Encouragement from José Paulo Fiks, Brazil

Mr Fiks is a Psychologist , Psychiatrist, MD, PHD Master of Semiotics, Doctor of Communication and has a Post- Doctorate in Health Sciences. He wrote to one of our team, Nina Landale who is carrying out research for us within the therapeutic and mental health world. Below is the translation of his kind words.

Dear Nina,

I read absolutely everything about your project, including the script.

As a psychiatrist and psychoanalyst and studying the field of trauma, transmission between generations and PTSD I was fascinated with the closeness between the text and the clinic.

I know that cinema has no obligation to the “truth” of clinic and as an art form can take liberties, provoke debate.

But this project, perhaps because it was built on a true story has been very loyal of the stories of our patients.

The main trauma issue is the paralysis of memory, preventing a life-time of choices.

Even “sweeping under the carpet” can not hide traumatic events and even managing this they return and paralyse us insistently.

So, Helga is very well portrayed as someone who survives, reinvents herself, but is constantly haunted by a past that not even she knows.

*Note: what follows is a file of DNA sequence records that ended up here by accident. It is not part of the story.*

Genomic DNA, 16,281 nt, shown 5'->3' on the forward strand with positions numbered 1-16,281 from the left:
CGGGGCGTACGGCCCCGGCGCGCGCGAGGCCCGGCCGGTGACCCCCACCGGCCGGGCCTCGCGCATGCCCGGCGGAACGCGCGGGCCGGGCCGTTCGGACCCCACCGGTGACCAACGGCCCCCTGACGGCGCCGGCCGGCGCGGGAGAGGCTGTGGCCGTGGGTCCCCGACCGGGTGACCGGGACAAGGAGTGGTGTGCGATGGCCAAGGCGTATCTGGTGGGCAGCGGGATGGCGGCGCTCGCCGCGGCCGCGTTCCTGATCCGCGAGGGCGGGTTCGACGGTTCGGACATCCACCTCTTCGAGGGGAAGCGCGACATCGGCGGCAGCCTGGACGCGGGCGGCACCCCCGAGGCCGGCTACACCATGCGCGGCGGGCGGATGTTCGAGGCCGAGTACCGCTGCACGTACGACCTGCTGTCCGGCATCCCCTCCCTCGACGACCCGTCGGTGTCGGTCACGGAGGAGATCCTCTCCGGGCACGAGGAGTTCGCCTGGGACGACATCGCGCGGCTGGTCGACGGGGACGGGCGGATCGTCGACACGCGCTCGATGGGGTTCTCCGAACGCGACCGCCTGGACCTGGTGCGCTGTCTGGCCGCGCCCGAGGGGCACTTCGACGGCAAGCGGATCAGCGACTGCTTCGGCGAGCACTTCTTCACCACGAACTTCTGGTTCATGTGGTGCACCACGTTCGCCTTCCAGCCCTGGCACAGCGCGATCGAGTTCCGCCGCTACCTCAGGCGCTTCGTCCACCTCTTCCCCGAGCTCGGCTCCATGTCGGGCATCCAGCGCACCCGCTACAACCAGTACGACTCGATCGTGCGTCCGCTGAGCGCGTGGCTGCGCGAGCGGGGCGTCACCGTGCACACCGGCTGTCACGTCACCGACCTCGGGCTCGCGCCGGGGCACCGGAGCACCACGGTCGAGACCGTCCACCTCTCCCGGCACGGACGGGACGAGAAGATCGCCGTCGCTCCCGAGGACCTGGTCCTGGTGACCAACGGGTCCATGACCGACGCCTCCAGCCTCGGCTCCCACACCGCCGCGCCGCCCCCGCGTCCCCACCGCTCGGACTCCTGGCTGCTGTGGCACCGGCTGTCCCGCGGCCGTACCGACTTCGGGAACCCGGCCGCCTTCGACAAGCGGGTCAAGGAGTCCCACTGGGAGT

As someone who is also part of that group – I am the grandson of Holocaust survivors – I also identified myself with Emily, her granddaughter, much closer to Helga than their own mother Beth, who is practically excluded from the relationship between grandmother and granddaughter. It happened exactly the same in my family.

My father, as a child of survivors was “spared” the terrible facts by his parents, already in a safe environment in Brazil. This brought a lot of impact on his life just by this “not knowing”.

As a grandson, I was very close to my grandparents because I trusted all the terror they went through.

So, Emily and Beth are very close to me, almost relatives.

The script text is extremely fluid and despite such a heavy topic the action takes place in an atmosphere of affection and seeks the reality and truth of each.

The end is splendid; without the need for interpersonal repair it is able to point to an internal subjective repair which again illuminates the lives of descendants.

Mr. Fiks

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